CHAMPAIGN — Sports could be making a return to the University of Illinois campus before too long.
On Friday morning, the Division of Intercollegiate Athletics at Illinois announced that beginning in early June, on a voluntary basis, student-athletes will be able to begin coming back to campus to participate in drills and get ready for their respective seasons.
However, the scope of the return comes with some restrictions, considering the COVID-19 pandemic that continues to grip the nation.
According to Athletic Director Josh Whitman, who met with the media on Friday afternoon via video conferencing call, there are stages where this return will take place.
“I like to think of this situation as being in three stages, with the first part of the pandemic being the retreat stage. The part of this that we are just wrapping up has been the regroup stage, and what we will see take place over the next few weeks as student-athletes begin to return to campus in small numbers is what I like to refer to as the advanced stage,” Whitman said regarding the different levels of preparation that have been taken to get to this point.
Student-athletes from football and men’s basketball will be some of the first people back on campus, and that is primarily because of the training that those teams do to prepare for their respective seasons.
Not to take away from any other sport, but especially with football, there are more players to phase into this way of doing things.
Athletes will begin arriving between June 3rd and June 7th and will come in about 10-15 people at a time. Once on campus, they will undergo some early testing to check the status of their health, then will be placed in quarantine for a few days before beginning their workouts around June 11th.
“We want to stress that this is strictly voluntary on the athletes as to whether or not they wish to return, and if they choose not to come back at this time for whatever reason, we will respect their decision. They need to decide based on their own situations if they feel it is right for them to return,” Whitman added regarding the decision to leave it up to the athletes themselves on returning to campus.
With many of the athletes not being able to work out like they normally would have if they were still on campus in the facilities provided to them, Whitman adds that some may not be in the best shape right now and will need that extra time to get back to where they need to be in order to resume working out to prepare for their seasons.
“Our student-athletes are probably in the most varied shape that they have been in for quite some time, since they may not have been able to train like they normally would have had they been on campus. We realize that fact and want to give them the opportunity to get back in the best shape they can be in,” Whitman remarked about the overall physical condition of some of the athletes since they have been gone from campus.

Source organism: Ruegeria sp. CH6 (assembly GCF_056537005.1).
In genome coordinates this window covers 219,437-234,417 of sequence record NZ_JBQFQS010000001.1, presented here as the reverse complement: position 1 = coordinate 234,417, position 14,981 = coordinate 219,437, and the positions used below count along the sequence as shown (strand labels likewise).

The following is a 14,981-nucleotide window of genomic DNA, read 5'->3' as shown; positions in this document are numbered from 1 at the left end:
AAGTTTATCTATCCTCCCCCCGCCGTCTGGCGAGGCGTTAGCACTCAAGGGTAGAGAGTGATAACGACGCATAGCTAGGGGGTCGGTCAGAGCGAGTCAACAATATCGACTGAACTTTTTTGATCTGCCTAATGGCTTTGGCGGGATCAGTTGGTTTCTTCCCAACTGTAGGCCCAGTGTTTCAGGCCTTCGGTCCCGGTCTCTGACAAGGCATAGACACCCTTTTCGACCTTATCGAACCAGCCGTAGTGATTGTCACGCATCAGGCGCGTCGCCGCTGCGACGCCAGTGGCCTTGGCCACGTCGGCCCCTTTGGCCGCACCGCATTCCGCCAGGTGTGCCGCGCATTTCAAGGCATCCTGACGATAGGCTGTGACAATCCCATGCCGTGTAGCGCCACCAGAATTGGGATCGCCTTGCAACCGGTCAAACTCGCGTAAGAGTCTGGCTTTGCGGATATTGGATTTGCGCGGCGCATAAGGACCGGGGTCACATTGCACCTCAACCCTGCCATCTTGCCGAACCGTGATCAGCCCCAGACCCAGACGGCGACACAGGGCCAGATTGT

Phasing in the athletes will be gradual, with some of the returning players from the two most revenue producing sports, and then, once the athletes show signs of continued good health, Whitman says then they will phase in athletes from women’s basketball, volleyball and women’s soccer with the next wave of athletes returning to campus.
“Normally during the months following the end of classes on campus, much of the student body goes home for the summer, which mainly leaves athletes on campus to continue to train. This was our thought process in having the student-athletes as some of the first ones back on campus, and whereas we don’t know what the fall semester will look like in terms of instruction or from an athletic competition standpoint, at least it’s a start,” Whitman said regarding the reasoning for having the athletes as some of the first ones back on campus.
Randy Ballard, who is the assistant athletic director for Sports Medicine, is taking the safety approach with the athletes, and has a thorough set of guidelines to ensure that everyone stays healthy.
“The athletes would be tested regularly, including temperature checks, to make sure that everyone is staying healthy. We will test on the front end, as well as the back end of the quarantine, in addition to daily checks to make sure that there aren’t any asymptomatic cases that might occur,” Ballard said about the testing procedure to keep athletes healthy.
The plan initially is to have athletes simply work out, and any activity that uses balls, including playing catch or shooting or dribbling a basketball, will not occur in this phase due to multiple people coming in contact with the objects. The same level of cleanliness and sanitation that others have exhibited during the pandemic will be in place here as well,” Whitman added about the safety of the athletes in touching objects handled by multiple people.
Once athletes get through the stages and show no signs of illness or symptoms, they will be allowed back into their campus residences, whereas hopefully the next phase of the process will already be underway.
“We know that this is a start to coming back for fall sports at the University of Illinois, but there are a lot of other factors at play right now, so we don’t have an exact timetable as to when everything will be back to normal,” Whitman said about when possibly sports could return, in whatever form, to the campus.
However, at least it’s a start, and over the past few weeks with no sports whatsoever, it’s something to look forward to.